Wednesday, April 21, 2010

Are Most Convictions Actually True Or Merely Practically So?

For the sake of argument, suppose the ultimate reason many people wholeheartedly believe their perspective on any given matter (not by any means limited to religious/political convictions) is absolutely true and right is because in the context of a social and civil society there is intrinsic benefit in measuring values and especially behavior with 1 standard, however arbitrary it may be. We could say this unconsciously encourages people to persuade others that they are in possession of "the absolute truth".

The proximate reason people wholeheartedly believe their perspective constitutes the unadulterated truth is that they believe it is actually true. So the belief that it is actually true solely as a means to get everybody to “join” the group as a means to adopt the same values such that behavior can be “fairly” evaluated can be said to be practically true. Practically true to the extent that adhering to this 1 absolute standard for conduct and behavior can be beneficial for society regardless of whether it is actually true.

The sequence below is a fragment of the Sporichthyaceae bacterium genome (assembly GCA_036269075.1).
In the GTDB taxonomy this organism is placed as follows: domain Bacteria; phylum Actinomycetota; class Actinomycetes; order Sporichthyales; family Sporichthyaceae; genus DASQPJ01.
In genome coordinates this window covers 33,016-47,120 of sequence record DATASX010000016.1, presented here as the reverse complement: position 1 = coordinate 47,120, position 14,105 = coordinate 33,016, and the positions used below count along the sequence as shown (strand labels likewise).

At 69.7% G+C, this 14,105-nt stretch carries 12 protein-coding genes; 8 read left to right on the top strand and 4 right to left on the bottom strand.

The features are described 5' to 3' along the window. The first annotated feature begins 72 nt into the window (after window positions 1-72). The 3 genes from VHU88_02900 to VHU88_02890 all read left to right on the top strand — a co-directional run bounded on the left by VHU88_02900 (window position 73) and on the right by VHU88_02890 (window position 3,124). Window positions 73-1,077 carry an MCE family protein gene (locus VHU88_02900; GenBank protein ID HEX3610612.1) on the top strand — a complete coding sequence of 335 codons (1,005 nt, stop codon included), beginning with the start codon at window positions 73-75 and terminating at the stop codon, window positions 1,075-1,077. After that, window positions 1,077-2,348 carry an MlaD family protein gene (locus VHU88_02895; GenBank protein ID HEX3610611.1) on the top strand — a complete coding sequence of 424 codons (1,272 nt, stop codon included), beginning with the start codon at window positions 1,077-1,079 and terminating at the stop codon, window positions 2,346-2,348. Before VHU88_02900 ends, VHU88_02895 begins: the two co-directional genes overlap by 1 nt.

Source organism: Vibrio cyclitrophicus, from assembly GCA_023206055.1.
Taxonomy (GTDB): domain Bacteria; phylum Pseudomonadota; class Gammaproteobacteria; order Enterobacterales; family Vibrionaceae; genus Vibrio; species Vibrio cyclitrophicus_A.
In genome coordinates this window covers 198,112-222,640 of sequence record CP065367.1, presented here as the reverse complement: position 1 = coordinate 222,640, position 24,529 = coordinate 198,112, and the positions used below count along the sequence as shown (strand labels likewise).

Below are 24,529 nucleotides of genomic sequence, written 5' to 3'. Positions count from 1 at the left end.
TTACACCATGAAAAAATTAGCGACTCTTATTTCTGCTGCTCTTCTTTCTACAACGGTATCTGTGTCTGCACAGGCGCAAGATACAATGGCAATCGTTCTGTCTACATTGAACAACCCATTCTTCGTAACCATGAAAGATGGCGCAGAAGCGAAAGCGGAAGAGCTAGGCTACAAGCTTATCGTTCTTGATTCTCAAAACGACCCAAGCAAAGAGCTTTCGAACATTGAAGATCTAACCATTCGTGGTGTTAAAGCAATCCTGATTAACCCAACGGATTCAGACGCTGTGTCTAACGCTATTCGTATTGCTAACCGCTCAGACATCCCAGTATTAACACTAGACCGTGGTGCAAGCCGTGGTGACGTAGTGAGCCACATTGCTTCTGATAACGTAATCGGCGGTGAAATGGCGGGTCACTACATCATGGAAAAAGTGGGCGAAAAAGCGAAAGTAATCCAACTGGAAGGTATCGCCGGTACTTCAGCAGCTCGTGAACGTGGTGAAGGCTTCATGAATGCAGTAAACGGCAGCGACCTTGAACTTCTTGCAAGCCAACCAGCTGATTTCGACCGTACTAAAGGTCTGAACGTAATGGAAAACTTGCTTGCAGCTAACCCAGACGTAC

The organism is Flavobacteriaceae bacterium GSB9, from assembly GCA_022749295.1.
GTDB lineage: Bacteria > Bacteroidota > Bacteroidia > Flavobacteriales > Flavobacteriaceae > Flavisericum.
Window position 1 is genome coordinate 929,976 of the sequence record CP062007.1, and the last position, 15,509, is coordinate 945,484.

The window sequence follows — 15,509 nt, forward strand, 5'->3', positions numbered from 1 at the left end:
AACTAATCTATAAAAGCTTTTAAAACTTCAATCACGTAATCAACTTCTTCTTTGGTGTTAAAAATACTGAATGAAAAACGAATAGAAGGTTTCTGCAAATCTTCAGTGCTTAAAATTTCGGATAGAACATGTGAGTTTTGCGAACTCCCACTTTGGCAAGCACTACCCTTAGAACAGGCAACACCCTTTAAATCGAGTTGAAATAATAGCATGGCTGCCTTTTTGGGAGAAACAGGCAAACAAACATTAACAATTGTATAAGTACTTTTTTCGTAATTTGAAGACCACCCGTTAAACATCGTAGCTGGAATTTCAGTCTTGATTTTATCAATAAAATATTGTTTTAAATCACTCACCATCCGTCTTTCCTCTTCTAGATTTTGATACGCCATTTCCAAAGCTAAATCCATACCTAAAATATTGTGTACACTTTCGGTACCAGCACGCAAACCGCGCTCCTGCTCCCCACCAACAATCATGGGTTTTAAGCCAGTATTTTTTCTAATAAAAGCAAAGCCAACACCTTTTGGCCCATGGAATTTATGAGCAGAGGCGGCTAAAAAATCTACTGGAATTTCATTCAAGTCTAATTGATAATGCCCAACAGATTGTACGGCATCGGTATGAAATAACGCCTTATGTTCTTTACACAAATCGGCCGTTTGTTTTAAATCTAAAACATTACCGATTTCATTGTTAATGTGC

Many will claim this idea is a total mockery of “God's truth”. But my response to those that think it egregious to suggest this is to question their own motivations. If they are particularly angry at the idea of belief being merely practically true and not actually true, could it be that they are (more than likely unconsciously) motivated solely by their belief that they will actually be rewarded by God for being good and/or avoid punishment for not being bad? If this is the case, then their motivations can surely be questioned.

On the other hand, those that do not react bitterly to this supposition probably “get it”. It does not matter whether beliefs are actually true. What matters is that they are merely practically true as a means to improve cooperation and promote positive social interaction within society.

The challenge is getting EVERYBODY behind 1 ultimately arbitrary standard!

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